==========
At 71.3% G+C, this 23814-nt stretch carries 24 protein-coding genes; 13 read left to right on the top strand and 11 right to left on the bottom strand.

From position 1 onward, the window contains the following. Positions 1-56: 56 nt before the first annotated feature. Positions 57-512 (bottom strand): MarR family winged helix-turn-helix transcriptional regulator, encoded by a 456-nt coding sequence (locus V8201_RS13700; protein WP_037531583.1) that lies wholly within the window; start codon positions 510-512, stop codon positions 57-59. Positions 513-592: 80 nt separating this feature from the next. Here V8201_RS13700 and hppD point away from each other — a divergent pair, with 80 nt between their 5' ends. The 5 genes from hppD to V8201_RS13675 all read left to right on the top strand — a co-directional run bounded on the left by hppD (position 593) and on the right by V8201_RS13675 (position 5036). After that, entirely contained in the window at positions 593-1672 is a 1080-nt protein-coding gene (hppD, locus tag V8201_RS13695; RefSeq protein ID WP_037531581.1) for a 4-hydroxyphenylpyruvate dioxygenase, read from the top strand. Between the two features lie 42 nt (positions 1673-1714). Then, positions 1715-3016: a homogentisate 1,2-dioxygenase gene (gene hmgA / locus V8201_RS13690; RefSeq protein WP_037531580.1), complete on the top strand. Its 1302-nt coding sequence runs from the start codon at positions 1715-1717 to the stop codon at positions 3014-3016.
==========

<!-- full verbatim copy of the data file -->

At 71.3% G+C, this 23814-nt stretch carries 24 protein-coding genes; 13 read left to right on the top strand and 11 right to left on the bottom strand.

From position 1 onward, the window contains the following. Positions 1-56: 56 nt before the first annotated feature. Positions 57-512 (bottom strand): MarR family winged helix-turn-helix transcriptional regulator, encoded by a 456-nt coding sequence (locus V8201_RS13700; protein WP_037531583.1) that lies wholly within the window; start codon positions 510-512, stop codon positions 57-59. Positions 513-592: 80 nt separating this feature from the next. Here V8201_RS13700 and hppD point away from each other — a divergent pair, with 80 nt between their 5' ends. The 5 genes from hppD to V8201_RS13675 all read left to right on the top strand — a co-directional run bounded on the left by hppD (position 593) and on the right by V8201_RS13675 (position 5036). After that, entirely contained in the window at positions 593-1672 is a 1080-nt protein-coding gene (hppD, locus tag V8201_RS13695; RefSeq protein ID WP_037531581.1) for a 4-hydroxyphenylpyruvate dioxygenase, read from the top strand. Between the two features lie 42 nt (positions 1673-1714). Then, positions 1715-3016: a homogentisate 1,2-dioxygenase gene (gene hmgA / locus V8201_RS13690; RefSeq protein WP_037531580.1), complete on the top strand. Its 1302-nt coding sequence runs from the start codon at positions 1715-1717 to the stop codon at positions 3014-3016.